Recently I had the great pleasure of spending some quiet time with wildlife in the Boundary Waters. Our family’s wilderness trips aren’t about how many miles we can cover or fish we can catch- they are more centered on enjoying the life around us, reading, and appreciating each other’s company. Mid August in the northwoods is a time of preparation, and one can see it all around. Birds are finishing their parental duties for the year, rodents are feeding and storing various foods, insect populations are high, and plants are producing all sorts of fruit.
It was interesting to note the fellow summer residents in and around our campsite. After a day it was very apparent who our neighbors were. The first and perhaps most obvious were a family of white-throated sparrows. These birds nest in the north (and at Woodland Dunes) in areas with lots of conifers and brush. The young birds in our campsite were begging frequently even though they were old enough to fly and presumably forage for themselves, and the adults appeared to react to their complaining almost frantically- gathering beakfuls of ants on one trip and thimbleberries the next, bringing them to their dusky offspring. Occasionally the adults would take a break and fend for themselves, enjoying the last of the service berries or other fruit.
To our south was a swampy area with a stream, in which a northern waterthrush still sang- pretty late in the year for that. To the northwest a Canada warbler sang briefly each morning, and also brought young in to feed among the bushes. We were on the shore of a large lake, and every large bay within seemed to have a pair of loons with 1-3 young. Some of them were nearly as large as their parents, while others were still brown and downy. Loons emit several different calls, and after a while one can tell the difference in the calls produced when another loon flies over versus a raptor like a bald eagle.
Speaking of eagles, a nest was located across the lake on the Canadian side, and the young it contained shrieked loudly when their parent’s appeared. Their begging calls seemed remarkably similar to the ospreys at the nature center, or young red-tailed hawks. In all those cases, their calls are enough to make this parent shudder- I’m glad my offspring are past the shrieking stage!
A very bold red squirrel harvested cones from the alder bushes, something I had not seen before. Later in fall, I assume when they are further ripened, the reds gather pine cones which they peel and store away. A least chipmunk, smaller and more striped than our eastern chipmunks, sneaked around our site and fortunately did not beg for or try to swipe our food, and for some reason a short-tailed shrew decided that the space beneath the floor of a tent was just perfect and made himself at home very close to us.
During the day bluet damselflies of some species or other daintily flitted among shrubs on the shore, along with some larger dragonflies of the darner group. At dusk the mosquito population increased and so did those dragons, picking off mosquitoes and deer flies in mid air with our encouragement. Also at dusk, beavers appear to begin their night’s work of cutting alder shrubs for food and home improvement.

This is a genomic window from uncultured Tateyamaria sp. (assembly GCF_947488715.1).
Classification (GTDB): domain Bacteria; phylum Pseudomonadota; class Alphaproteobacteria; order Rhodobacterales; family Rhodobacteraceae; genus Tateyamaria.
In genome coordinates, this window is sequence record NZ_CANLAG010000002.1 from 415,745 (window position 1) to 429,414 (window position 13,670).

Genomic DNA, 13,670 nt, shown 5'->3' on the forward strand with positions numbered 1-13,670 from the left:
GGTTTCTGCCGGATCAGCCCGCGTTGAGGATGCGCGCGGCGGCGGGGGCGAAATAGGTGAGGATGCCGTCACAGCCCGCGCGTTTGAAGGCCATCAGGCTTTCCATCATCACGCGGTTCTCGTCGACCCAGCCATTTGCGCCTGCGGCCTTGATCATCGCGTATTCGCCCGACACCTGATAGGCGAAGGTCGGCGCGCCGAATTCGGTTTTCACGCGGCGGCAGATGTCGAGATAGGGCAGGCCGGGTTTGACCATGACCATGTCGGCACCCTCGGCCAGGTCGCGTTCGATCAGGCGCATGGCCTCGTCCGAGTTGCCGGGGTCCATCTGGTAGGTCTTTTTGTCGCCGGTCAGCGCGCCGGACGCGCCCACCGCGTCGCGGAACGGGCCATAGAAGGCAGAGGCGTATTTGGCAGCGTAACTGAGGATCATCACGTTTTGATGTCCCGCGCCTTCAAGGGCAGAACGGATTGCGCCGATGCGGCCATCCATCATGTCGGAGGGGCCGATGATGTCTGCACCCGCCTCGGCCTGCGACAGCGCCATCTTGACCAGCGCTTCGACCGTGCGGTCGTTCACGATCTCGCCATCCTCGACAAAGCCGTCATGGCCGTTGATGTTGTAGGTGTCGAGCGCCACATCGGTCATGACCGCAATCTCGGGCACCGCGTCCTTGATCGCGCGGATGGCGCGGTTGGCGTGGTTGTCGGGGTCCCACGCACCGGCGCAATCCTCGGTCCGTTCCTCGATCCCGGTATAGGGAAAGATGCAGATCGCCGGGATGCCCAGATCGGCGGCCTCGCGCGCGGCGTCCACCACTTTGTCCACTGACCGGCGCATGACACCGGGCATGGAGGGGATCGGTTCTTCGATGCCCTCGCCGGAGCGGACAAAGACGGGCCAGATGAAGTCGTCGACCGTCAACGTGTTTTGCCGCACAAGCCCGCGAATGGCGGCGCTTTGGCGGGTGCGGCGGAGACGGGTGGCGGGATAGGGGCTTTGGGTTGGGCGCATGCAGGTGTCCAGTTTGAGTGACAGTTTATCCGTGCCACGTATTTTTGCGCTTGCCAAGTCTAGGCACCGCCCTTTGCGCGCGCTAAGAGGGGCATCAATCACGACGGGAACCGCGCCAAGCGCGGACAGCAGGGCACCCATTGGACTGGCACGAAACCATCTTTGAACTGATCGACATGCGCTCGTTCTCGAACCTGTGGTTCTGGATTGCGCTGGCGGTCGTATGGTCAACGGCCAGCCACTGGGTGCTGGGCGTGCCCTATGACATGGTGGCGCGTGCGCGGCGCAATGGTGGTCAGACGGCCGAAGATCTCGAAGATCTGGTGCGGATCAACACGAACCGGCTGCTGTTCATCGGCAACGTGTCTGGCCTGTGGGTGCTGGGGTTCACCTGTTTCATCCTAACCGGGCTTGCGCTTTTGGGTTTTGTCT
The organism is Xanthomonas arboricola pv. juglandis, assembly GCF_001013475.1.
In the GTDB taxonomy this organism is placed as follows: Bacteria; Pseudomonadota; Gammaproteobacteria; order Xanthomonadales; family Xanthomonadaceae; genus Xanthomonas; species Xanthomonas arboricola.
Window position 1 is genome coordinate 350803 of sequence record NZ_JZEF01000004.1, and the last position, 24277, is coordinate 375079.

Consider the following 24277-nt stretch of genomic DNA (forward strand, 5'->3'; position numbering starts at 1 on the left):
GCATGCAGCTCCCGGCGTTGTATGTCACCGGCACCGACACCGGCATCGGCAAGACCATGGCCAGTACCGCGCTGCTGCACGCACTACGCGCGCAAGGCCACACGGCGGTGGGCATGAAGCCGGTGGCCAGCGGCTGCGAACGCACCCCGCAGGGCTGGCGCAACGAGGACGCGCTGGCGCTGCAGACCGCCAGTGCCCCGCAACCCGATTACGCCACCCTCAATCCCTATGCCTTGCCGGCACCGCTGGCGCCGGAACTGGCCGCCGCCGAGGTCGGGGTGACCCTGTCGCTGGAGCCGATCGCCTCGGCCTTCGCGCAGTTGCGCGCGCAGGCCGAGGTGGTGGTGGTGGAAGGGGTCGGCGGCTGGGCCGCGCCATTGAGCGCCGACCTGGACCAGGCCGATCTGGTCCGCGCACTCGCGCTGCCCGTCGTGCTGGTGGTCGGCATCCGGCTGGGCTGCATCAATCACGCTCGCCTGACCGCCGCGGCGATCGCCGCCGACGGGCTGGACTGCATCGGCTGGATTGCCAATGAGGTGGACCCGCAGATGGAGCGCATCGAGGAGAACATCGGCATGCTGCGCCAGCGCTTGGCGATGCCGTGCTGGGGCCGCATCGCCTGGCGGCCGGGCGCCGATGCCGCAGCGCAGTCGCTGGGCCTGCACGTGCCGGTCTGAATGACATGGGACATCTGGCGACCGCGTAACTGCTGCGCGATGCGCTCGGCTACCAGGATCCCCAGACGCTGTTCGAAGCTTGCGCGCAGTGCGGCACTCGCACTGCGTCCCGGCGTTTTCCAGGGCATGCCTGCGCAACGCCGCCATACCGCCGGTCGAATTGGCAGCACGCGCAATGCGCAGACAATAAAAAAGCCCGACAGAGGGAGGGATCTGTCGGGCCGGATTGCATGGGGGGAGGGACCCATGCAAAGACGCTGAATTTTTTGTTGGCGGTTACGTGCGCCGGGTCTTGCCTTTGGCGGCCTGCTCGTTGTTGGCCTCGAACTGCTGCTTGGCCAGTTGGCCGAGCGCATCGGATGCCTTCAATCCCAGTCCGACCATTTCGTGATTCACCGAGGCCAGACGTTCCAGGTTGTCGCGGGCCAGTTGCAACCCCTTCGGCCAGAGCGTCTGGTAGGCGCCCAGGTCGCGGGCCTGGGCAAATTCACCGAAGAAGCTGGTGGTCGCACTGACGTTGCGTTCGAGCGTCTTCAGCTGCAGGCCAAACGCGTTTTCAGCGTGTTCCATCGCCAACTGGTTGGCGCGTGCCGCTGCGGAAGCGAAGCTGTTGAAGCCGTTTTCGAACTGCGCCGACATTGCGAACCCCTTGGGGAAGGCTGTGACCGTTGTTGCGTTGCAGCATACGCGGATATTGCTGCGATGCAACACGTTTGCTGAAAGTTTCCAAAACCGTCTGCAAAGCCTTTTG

We marvel at all of these creatures and how they behave. That there is so much wildlife at this place is no surprise with all the fruiting shrubs present- chokecherries, serviceberries, raspberries, blackberries, thimbleberries, chokeberries, native honeysuckle, dogwoods, and more (blueberries bushes were there too, but they berries were gone!)- all grew in thick stands providing not only food but shelter too, in addition to the conifers all around. Great wildlife habitat, and the only European plants, not as beneficial to wildlife, grew right in the campsite where people walk, no doubt brought as seeds on people’s shoes.
That all these wonderful plants attract birds is only half the story, though. Wildlife has a large role in landscaping- through animals that pollinate flowers and spread seeds to new areas. The plants are as dependent on the animals as the animals are on them. It is a dynamic, ever changing mosaic of relationships almost too complex to imagine.
Sometimes we lose those connections between plants and animals in our own yards, by trying to force nature the wrong way. Taking out the native plants and replacing them with Asian or European species disrupts the connections that have naturally been developed over many years, and forces nature to try to make new ones. It’s much better to work with what has worked here for thousands of years.
Fall is a good time for planting, and there are hundreds of attractive native plants that help build those natural connections. This year, the Restore the Shore Project of which we are a part has planted nearly 2,500 native trees and shrubs in and near Woodland Dunes in the hope of restoring land to a wildlife-friendly condition. Other projects are also taking place, and lists of appropriate native plants for our area are available and we’d be happy to share them.
There’s so much we can do, and so much benefit to be had, from appreciating and working with our native wildlife, especially in our own backyards.